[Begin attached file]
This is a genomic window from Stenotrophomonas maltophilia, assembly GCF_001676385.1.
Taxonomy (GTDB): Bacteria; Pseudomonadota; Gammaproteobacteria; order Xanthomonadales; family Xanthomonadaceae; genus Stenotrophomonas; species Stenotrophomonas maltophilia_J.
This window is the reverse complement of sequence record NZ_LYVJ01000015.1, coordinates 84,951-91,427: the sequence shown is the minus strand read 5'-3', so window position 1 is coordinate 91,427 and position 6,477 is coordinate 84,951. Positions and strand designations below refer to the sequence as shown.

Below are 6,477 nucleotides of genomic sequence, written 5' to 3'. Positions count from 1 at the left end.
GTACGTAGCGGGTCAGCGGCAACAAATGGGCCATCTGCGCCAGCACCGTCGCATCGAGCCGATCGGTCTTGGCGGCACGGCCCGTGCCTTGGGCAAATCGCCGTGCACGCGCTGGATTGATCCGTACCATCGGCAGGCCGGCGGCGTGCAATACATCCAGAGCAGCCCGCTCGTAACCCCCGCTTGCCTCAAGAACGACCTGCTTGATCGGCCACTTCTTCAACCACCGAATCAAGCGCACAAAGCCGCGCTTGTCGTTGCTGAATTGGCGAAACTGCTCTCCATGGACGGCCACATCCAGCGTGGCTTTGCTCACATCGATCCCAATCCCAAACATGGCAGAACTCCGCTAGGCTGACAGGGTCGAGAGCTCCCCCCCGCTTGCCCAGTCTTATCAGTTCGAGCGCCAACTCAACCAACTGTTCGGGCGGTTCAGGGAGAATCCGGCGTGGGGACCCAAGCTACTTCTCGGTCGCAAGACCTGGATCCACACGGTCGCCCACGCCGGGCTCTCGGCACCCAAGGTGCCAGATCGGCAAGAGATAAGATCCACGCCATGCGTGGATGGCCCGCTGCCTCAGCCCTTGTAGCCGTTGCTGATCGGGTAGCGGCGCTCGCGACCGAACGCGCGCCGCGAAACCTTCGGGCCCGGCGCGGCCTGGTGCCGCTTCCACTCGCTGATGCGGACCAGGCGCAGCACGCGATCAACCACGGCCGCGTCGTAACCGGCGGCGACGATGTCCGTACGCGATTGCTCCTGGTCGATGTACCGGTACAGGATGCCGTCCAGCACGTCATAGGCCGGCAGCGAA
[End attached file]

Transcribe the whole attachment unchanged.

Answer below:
This is a genomic window from Stenotrophomonas maltophilia, assembly GCF_001676385.1.
Taxonomy (GTDB): Bacteria; Pseudomonadota; Gammaproteobacteria; order Xanthomonadales; family Xanthomonadaceae; genus Stenotrophomonas; species Stenotrophomonas maltophilia_J.
This window is the reverse complement of sequence record NZ_LYVJ01000015.1, coordinates 84,951-91,427: the sequence shown is the minus strand read 5'-3', so window position 1 is coordinate 91,427 and position 6,477 is coordinate 84,951. Positions and strand designations below refer to the sequence as shown.

Below are 6,477 nucleotides of genomic sequence, written 5' to 3'. Positions count from 1 at the left end.
GTACGTAGCGGGTCAGCGGCAACAAATGGGCCATCTGCGCCAGCACCGTCGCATCGAGCCGATCGGTCTTGGCGGCACGGCCCGTGCCTTGGGCAAATCGCCGTGCACGCGCTGGATTGATCCGTACCATCGGCAGGCCGGCGGCGTGCAATACATCCAGAGCAGCCCGCTCGTAACCCCCGCTTGCCTCAAGAACGACCTGCTTGATCGGCCACTTCTTCAACCACCGAATCAAGCGCACAAAGCCGCGCTTGTCGTTGCTGAATTGGCGAAACTGCTCTCCATGGACGGCCACATCCAGCGTGGCTTTGCTCACATCGATCCCAATCCCAAACATGGCAGAACTCCGCTAGGCTGACAGGGTCGAGAGCTCCCCCCCGCTTGCCCAGTCTTATCAGTTCGAGCGCCAACTCAACCAACTGTTCGGGCGGTTCAGGGAGAATCCGGCGTGGGGACCCAAGCTACTTCTCGGTCGCAAGACCTGGATCCACACGGTCGCCCACGCCGGGCTCTCGGCACCCAAGGTGCCAGATCGGCAAGAGATAAGATCCACGCCATGCGTGGATGGCCCGCTGCCTCAGCCCTTGTAGCCGTTGCTGATCGGGTAGCGGCGCTCGCGACCGAACGCGCGCCGCGAAACCTTCGGGCCCGGCGCGGCCTGGTGCCGCTTCCACTCGCTGATGCGGACCAGGCGCAGCACGCGATCAACCACGGCCGCGTCGTAACCGGCGGCGACGATGTCCGTACGCGATTGCTCCTGGTCGATGTACCGGTACAGGATGCCGTCCAGCACGTCATAGGCCGGCAGCGAA